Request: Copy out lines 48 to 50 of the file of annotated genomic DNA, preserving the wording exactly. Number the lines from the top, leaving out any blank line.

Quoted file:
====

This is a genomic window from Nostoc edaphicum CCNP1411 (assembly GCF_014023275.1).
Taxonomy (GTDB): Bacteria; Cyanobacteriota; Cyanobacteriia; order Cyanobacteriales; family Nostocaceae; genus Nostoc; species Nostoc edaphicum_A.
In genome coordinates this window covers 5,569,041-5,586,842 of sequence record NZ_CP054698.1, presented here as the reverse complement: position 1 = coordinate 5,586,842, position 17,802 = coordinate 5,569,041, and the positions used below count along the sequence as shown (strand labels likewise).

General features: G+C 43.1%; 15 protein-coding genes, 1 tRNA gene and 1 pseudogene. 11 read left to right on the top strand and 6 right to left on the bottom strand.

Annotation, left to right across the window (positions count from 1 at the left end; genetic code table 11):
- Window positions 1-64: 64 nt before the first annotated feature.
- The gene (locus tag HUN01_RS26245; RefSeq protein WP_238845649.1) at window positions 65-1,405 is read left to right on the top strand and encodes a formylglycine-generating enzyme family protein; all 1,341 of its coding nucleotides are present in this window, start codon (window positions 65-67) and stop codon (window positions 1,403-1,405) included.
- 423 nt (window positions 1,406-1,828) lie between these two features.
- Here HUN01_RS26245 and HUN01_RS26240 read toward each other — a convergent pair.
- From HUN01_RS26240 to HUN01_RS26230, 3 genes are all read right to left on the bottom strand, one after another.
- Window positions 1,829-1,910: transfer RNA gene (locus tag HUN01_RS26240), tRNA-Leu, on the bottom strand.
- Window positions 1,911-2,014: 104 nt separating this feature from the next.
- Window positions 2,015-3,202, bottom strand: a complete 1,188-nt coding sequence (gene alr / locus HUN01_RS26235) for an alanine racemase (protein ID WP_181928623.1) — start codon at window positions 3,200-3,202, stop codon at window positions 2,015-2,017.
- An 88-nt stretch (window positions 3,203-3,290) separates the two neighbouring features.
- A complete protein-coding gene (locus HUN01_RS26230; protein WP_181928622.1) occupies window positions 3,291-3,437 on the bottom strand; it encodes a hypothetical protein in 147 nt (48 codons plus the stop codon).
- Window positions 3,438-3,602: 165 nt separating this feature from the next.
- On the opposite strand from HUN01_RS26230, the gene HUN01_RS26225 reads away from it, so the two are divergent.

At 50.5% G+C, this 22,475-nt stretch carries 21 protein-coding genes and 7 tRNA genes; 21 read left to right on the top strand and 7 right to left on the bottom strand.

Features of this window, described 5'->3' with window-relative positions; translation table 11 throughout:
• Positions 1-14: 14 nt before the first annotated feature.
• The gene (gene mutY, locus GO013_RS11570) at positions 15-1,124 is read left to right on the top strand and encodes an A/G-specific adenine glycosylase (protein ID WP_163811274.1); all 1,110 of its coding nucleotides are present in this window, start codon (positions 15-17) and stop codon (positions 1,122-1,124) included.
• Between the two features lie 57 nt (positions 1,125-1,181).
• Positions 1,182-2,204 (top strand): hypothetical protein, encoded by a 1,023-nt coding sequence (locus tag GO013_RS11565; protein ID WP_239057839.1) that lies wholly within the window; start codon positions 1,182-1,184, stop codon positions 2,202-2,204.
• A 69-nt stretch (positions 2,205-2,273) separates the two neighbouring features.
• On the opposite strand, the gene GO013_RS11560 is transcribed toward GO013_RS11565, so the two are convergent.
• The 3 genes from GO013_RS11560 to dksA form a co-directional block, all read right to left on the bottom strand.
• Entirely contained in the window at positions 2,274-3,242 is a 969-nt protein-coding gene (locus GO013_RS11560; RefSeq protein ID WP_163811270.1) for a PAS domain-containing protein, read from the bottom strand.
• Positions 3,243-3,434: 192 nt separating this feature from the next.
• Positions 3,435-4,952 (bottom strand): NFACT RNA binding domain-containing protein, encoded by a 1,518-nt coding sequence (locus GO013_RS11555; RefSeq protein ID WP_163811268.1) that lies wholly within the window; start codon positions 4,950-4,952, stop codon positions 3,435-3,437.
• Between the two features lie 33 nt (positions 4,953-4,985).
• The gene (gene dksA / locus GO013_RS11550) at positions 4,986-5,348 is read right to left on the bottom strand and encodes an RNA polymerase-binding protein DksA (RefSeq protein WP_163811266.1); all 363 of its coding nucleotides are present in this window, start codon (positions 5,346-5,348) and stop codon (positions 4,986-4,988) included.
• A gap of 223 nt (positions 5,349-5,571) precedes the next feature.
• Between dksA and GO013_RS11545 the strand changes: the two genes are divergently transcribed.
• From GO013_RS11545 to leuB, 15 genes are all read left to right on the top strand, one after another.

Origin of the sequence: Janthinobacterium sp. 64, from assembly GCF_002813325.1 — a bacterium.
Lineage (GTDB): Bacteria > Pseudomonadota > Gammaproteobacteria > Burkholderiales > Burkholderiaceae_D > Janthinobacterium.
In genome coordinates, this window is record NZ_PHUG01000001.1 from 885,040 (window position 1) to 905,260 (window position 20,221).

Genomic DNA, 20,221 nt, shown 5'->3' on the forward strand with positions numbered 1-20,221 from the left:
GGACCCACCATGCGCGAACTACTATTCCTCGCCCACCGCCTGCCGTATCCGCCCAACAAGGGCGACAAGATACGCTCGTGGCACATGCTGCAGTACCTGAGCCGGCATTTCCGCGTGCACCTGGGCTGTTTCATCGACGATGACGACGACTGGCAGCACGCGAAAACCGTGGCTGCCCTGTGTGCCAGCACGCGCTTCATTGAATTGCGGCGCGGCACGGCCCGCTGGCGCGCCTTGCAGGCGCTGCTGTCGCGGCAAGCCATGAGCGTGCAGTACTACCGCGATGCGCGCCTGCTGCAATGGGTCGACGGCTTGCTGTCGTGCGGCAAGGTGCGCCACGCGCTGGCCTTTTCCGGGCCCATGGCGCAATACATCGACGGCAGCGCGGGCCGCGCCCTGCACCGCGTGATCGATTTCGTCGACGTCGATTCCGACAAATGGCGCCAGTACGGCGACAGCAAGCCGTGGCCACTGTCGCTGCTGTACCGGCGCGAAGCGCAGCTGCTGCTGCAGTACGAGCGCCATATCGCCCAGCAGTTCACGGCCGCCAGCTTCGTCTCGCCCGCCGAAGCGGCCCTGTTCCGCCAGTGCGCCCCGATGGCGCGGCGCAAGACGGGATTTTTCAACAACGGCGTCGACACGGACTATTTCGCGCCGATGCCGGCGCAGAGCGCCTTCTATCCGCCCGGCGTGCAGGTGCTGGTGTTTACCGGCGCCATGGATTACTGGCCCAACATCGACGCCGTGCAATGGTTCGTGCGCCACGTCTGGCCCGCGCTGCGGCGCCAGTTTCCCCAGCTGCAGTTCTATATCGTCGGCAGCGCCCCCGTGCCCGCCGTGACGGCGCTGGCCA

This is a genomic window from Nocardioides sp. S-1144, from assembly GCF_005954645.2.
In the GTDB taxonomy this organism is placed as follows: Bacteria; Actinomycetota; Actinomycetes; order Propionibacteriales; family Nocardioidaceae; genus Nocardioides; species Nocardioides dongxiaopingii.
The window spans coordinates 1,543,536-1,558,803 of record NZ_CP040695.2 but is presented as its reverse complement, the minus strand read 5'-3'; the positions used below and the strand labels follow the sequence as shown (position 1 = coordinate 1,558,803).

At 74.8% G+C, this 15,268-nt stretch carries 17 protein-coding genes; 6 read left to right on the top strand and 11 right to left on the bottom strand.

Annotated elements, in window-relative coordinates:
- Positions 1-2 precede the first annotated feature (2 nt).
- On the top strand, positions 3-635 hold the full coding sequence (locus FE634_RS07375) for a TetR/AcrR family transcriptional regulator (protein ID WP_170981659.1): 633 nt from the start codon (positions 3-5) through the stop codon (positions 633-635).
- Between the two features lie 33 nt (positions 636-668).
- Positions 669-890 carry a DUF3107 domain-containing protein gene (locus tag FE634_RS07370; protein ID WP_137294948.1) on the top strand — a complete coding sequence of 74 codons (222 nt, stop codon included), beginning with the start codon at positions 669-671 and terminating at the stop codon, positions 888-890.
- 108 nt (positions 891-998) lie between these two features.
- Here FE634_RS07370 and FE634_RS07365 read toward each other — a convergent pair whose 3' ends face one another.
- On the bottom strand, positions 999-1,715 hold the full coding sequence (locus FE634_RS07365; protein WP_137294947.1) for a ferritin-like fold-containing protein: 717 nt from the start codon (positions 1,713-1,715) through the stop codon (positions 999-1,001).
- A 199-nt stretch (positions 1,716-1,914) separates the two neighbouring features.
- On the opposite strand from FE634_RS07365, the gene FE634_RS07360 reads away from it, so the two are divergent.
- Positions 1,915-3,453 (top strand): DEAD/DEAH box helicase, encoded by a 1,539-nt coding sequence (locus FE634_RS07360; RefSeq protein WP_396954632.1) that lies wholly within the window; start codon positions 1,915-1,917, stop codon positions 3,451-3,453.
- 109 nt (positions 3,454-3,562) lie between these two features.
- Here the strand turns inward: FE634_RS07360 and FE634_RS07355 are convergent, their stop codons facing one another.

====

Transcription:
- Positions 669-890 carry a DUF3107 domain-containing protein gene (locus tag FE634_RS07370; protein ID WP_137294948.1) on the top strand — a complete coding sequence of 74 codons (222 nt, stop codon included), beginning with the start codon at positions 669-671 and terminating at the stop codon, positions 888-890.
- 108 nt (positions 891-998) lie between these two features.
- Here FE634_RS07370 and FE634_RS07365 read toward each other — a convergent pair whose 3' ends face one another.